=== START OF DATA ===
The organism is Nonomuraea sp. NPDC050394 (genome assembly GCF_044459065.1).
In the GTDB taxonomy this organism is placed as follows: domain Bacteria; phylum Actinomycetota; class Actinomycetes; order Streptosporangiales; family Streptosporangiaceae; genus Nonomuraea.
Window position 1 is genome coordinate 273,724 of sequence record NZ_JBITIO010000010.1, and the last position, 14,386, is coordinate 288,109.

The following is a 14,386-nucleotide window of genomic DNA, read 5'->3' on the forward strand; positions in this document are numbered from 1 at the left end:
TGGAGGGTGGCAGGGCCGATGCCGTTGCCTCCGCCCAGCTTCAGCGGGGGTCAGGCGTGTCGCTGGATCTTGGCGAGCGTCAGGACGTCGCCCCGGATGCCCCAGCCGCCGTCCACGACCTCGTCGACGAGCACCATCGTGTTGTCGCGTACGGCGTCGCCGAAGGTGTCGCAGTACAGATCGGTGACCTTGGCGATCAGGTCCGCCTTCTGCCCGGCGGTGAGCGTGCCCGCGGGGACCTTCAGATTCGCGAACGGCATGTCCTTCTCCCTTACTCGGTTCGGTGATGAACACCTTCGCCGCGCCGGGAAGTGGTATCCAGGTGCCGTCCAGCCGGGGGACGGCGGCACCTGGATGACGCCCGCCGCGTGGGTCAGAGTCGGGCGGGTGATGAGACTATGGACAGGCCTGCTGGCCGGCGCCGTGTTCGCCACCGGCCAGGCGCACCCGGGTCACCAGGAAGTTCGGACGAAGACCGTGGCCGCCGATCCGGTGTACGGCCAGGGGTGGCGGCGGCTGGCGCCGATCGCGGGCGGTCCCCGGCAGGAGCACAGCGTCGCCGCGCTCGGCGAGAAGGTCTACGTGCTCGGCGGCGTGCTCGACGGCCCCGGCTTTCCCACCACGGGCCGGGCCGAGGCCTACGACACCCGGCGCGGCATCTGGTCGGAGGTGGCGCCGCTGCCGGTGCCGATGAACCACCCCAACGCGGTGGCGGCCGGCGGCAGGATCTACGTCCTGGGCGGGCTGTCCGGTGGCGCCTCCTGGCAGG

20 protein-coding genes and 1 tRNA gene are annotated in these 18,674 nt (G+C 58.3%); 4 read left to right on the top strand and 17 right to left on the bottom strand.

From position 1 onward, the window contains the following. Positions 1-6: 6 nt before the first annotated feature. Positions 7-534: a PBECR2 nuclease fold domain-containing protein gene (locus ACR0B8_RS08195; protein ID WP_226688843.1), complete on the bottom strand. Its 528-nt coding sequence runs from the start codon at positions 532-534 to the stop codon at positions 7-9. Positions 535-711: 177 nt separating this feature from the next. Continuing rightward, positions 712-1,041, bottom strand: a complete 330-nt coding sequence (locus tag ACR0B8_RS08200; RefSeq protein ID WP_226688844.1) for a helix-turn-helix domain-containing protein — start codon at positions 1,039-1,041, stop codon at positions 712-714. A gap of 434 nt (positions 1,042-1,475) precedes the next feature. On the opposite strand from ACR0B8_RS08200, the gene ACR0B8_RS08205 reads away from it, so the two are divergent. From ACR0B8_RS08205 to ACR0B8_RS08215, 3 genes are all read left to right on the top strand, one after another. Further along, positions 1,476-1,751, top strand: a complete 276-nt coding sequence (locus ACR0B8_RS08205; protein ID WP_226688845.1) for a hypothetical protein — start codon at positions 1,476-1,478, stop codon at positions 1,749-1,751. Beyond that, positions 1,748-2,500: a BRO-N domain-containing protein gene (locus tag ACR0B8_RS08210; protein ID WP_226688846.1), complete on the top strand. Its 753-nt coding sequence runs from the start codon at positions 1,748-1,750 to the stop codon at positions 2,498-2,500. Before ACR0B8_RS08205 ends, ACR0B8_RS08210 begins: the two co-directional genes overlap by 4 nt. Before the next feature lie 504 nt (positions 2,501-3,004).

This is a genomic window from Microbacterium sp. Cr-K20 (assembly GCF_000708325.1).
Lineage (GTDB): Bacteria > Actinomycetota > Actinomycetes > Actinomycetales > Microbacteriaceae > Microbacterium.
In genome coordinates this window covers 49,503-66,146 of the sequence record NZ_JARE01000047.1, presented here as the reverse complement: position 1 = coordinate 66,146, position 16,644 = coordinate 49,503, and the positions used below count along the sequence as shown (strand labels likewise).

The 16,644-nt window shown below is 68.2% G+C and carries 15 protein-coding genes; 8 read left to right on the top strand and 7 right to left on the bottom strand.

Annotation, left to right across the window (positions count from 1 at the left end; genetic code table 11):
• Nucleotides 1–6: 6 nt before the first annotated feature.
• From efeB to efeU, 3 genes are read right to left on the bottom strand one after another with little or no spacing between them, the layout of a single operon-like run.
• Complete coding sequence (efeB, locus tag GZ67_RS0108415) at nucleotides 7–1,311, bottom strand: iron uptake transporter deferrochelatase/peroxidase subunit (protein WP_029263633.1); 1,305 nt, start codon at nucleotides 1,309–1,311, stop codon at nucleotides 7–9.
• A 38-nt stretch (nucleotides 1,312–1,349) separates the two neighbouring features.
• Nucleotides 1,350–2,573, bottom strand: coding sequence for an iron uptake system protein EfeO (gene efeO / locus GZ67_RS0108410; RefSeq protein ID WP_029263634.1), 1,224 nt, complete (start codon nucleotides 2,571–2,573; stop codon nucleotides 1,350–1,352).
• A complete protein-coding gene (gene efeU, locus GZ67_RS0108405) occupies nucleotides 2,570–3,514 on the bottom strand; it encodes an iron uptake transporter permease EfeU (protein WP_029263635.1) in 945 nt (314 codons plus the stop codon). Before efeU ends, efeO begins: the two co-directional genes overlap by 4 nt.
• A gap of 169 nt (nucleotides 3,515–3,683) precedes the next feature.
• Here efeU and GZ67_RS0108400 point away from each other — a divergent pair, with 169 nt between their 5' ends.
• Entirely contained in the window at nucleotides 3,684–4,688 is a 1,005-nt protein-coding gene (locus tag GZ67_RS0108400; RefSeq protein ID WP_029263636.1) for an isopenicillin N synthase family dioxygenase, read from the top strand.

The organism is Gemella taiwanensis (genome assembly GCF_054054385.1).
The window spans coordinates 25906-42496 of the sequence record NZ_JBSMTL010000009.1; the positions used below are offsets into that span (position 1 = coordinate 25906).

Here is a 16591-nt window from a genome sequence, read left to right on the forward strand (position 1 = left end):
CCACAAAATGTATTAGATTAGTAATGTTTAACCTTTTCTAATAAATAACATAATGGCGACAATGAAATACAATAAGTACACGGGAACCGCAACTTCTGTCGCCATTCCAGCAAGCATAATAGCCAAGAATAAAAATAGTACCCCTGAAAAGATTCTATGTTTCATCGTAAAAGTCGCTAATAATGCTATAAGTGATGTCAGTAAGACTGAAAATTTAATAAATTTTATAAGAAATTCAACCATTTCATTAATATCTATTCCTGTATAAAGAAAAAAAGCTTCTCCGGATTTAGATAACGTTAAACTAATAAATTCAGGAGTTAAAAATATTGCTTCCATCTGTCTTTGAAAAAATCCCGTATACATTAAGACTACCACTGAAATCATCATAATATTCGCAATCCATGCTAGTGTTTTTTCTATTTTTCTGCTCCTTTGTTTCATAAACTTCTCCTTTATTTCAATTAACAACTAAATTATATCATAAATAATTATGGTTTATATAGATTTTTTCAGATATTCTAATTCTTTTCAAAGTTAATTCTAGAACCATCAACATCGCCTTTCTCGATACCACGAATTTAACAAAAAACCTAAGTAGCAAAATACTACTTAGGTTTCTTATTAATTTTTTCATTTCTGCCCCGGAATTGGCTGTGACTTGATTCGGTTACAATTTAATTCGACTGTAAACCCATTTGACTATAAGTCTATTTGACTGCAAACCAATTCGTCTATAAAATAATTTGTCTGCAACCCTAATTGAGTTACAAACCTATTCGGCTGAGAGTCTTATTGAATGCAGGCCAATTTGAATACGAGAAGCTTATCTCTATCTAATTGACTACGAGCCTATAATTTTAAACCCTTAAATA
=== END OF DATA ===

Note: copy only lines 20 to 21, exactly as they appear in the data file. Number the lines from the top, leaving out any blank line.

• Here efeU and GZ67_RS0108400 point away from each other — a divergent pair, with 169 nt between their 5' ends.
• Entirely contained in the window at nucleotides 3,684–4,688 is a 1,005-nt protein-coding gene (locus tag GZ67_RS0108400; RefSeq protein ID WP_029263636.1) for an isopenicillin N synthase family dioxygenase, read from the top strand.